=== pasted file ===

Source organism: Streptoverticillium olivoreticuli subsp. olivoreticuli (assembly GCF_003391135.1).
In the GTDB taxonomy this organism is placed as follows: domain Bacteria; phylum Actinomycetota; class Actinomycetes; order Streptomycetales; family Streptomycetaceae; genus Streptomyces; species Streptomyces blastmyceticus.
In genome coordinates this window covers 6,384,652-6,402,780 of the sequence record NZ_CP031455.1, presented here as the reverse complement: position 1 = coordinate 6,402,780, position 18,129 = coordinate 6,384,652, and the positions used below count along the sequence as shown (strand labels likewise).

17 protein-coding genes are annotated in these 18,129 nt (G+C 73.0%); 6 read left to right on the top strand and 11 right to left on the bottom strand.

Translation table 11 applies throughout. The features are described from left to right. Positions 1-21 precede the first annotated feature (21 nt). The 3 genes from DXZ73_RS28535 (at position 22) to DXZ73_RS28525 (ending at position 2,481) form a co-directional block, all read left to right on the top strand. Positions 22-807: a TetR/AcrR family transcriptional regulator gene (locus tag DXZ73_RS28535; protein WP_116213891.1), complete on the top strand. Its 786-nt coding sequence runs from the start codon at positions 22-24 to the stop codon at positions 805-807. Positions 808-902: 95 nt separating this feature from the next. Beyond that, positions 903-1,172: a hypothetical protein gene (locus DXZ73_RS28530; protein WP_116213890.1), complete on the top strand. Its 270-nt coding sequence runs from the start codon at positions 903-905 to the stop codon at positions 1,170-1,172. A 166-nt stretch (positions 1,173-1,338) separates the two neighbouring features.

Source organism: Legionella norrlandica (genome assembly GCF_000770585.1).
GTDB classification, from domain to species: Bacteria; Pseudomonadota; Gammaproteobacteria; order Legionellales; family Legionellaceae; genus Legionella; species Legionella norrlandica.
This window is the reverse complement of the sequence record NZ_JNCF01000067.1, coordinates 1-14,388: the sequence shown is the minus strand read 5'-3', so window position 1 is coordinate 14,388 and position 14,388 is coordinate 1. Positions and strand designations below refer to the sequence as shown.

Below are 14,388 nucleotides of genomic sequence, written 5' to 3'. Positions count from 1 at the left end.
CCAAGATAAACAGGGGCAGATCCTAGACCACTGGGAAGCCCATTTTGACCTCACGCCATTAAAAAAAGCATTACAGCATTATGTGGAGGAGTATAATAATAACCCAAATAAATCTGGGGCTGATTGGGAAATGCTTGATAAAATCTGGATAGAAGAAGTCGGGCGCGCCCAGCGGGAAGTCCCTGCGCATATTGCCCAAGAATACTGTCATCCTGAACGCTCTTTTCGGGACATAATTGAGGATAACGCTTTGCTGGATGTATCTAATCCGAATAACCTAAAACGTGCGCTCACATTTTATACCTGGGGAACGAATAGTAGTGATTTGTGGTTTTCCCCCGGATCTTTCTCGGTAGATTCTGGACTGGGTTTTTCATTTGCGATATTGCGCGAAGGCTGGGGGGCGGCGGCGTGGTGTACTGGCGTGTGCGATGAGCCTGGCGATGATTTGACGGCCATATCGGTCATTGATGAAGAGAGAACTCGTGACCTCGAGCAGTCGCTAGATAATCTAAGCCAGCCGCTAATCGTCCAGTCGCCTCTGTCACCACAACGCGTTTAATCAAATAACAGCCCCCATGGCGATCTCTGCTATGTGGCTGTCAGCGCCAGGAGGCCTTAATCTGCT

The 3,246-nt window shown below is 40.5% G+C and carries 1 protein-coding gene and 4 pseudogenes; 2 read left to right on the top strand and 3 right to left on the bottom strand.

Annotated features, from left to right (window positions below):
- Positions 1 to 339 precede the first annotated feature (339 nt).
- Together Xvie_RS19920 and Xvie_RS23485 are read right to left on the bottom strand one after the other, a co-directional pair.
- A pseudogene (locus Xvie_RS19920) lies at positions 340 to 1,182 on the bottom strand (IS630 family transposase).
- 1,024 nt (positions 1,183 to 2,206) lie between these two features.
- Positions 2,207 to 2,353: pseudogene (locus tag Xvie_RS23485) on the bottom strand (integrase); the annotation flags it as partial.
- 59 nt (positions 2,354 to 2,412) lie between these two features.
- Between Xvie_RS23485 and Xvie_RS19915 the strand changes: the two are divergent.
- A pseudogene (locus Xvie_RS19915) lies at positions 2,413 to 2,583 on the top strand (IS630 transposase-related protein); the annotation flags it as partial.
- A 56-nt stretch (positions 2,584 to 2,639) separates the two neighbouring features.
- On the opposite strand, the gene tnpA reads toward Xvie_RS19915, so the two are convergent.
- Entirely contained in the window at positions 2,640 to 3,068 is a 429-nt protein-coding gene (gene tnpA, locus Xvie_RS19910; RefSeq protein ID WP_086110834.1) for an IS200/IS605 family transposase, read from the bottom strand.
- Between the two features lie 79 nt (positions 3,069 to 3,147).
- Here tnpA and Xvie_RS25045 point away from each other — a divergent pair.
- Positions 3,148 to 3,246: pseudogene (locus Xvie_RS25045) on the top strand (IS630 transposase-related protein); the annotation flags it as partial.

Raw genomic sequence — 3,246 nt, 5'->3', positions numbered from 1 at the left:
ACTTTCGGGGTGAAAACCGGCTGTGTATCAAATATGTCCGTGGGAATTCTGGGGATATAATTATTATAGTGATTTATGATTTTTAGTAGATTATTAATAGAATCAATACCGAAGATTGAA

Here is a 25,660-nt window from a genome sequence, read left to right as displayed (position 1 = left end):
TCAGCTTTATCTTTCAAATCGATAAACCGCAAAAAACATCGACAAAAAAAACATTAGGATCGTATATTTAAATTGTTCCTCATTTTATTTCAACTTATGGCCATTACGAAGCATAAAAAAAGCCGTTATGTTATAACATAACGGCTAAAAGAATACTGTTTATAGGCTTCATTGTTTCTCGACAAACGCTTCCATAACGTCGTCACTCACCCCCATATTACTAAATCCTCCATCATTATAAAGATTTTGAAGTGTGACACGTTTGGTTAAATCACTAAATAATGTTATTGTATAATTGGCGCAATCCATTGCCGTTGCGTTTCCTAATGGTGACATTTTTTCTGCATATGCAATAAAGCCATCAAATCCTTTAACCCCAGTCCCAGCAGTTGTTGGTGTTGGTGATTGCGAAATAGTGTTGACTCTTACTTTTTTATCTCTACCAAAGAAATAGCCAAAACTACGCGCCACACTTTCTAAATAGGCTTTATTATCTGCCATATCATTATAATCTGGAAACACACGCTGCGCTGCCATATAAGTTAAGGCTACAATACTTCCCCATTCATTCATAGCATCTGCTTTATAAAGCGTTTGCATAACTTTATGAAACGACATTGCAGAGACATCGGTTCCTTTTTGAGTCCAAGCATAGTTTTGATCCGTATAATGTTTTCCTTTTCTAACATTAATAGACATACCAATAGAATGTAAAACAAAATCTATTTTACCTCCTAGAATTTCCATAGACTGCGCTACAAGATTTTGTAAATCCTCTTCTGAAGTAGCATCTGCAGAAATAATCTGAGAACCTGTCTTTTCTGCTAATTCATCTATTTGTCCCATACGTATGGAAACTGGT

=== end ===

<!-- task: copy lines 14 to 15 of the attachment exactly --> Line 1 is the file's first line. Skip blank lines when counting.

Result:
- Together Xvie_RS19920 and Xvie_RS23485 are read right to left on the bottom strand one after the other, a co-directional pair.
- A pseudogene (locus Xvie_RS19920) lies at positions 340 to 1,182 on the bottom strand (IS630 family transposase).